All Stories, Fantasy

The Apple by Simon Berling

One day many years from now.  Or wait..  Maybe it was many years ago?  I guess it doesn’t very much matter.

Well, One day, a small creature not so old, yet also not so very young, its mottled furs pointing this way and that, its feet opened and sore, its body shivering, weak from its life’s long toils, cold from the inclement elements, but most of all hungry; so very hungry, hungry from days-

(Or was it years?  Perhaps. That too does not much matter now.)

– without nourishment, came upon a beautiful tree.

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All Stories, General Fiction

Hana by Mariam Saidan

I’m baking a cake, a well-mixed paste of carefully measured amounts of flour, eggs, oil, sugar, banana, baking powder and a pinch of cinnamon, ready to go in the oven for 45 minutes, when she knocks on the door. I think of taking my apron off, but I decide not to. It’s cute, with birds frolicking in a pink world. I look like an unusually traditional woman for our time, I feel. A woman. A kitchen. An apron. A cake. Pink. But I feel something perverse, almost noble, in quietly subverting these clichés still viciously clinging to these symbols. 

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All Stories, Crime/Mystery/Thriller

In For a Penny, In For a Pound by David Thomas Peacock

You find meaning where you make it, I thought, polishing off my second bourbon and getting up to leave. I’d stopped by Puffy’s after an early piano gig, hoping to take the edge off before heading home. I couldn’t stop thinking about the old man —always worrying about him, continually reframing the narrative in my mind. I’m grateful for the time I have left with him was the best I could come up with.

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All Stories, General Fiction

Cohort Retirees by Tom Sheehan

Each Raytheon retiree’s email, each contact with an old co-worker, though distant, departed, an accidental approach, brings me back to places, offices, plant sections and locations, that I left in my past and where I find those that never let go, holding on with clever clutches; some of my favorite people ever climb back into my present circumstance, letting me know they do not let go, not easily, not knowingly, not without a sidewise look I can remember as if it was sent my way yesterday.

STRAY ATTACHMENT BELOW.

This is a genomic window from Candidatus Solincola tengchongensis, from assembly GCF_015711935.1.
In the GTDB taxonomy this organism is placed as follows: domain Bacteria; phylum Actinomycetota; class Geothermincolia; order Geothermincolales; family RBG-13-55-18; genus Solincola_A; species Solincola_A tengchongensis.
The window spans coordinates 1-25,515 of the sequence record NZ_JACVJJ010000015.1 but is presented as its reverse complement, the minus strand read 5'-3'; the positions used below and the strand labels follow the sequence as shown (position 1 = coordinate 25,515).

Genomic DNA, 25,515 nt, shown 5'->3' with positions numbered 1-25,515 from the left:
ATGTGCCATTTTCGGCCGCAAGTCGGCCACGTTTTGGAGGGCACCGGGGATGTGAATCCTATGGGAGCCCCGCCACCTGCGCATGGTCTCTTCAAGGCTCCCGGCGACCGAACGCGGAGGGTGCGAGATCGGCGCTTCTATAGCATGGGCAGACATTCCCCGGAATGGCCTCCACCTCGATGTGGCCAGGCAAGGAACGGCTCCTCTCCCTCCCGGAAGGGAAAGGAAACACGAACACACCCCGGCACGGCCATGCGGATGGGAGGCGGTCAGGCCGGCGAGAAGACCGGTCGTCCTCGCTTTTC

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All Stories, Crime/Mystery/Thriller

One Treacherous Evening by Claire Deans

She shrieks, and the noise echoes through the vast space and up towards the high, glass roof. She is half running, half tottering through Glasgow Central Station wearing a pair of siren blue stilettos. They clatter. A huddle of lads, all pastel shirted up for a night in the town, look over and stare. She throws her arms around me as if it’s a feckin lover’s reunion. ‘Bernadette. Oh My God,’ she squeals. ‘You haven’t changed a bit.’ 

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All Stories, General Fiction

Sofa Surfing by Tim Frank

When Jeff built a water slide on the stairs of his friend Andy’s house, he knew he’d crossed a line and he couldn’t go back. He had been sofa surfing for months, alienating all his friends and now Andy would surely turn against him too. So, Jeff decided to go all out.

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All Stories, General Fiction

Why Junie Jumped by Townsend Walker

I’ll tell you why she jumped. That bastard husband of hers couldn’t keep his pants zipped. She put up with it, for the kids. But then, he was the one who split. She and me were best friends in high school. I stayed here in Lynchburg, Central Virginia for college, now bookkeeper at the newspaper. Junie, she jumped at the chance to get out. That chance was a fast-talking UVA senior named John Miller, promised to take her to New York. He did, a dozen years and four kids later, she came back. Her family wasn’t a whole lot of help when she did. Junie told me, first words out of their mouths, Where are you going to live now? How are you going to support your children? I guess she shouldn’t have expected a cuddly reception, the way she ran off with John middle of senior year, her Ma still in the hospital. Irregardless, you’d think they’d care about their grand kids.

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All Stories, Romance

When the Tabloids Ate My Best Friend by Marco Etheridge

The morning sun assaulted every nerve ending in my shattered brain and that same vicious sun illuminated the headline that hovered before my bleary eyes: Bigfoot’s Miraculous Aqua-Baby Discovered. I tried to focus, then I tried to blink it all away. Miserable failure was the result on both counts. I did not conjure clarity, nor did the strange bedroom disappear. I was forced to ask myself that most critical question. Where the fuck was I?

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All Stories, General Fiction

It’s All in the Maul by Tom Sheehan

It was the moment of pure silence before we would set the forest on its ear with the roar of our chain saws. The deep woods that morning glistened with long tracts of snowy and scary silence, now and then broken by the creaking of a frozen limb swearing it would fall to earth. At best that fall would be a minor distortion, a minor distraction. Yet again, that creak sounded like a baby in the night, or a wailing or a keening, or, at an odder moment, like a voice given to what has no voice. At attention we stood, my friend Eddie LeBlanc and I, some twenty yards apart, some huge oaks apart, their ugly and monstrous arms clawing at early daylight.

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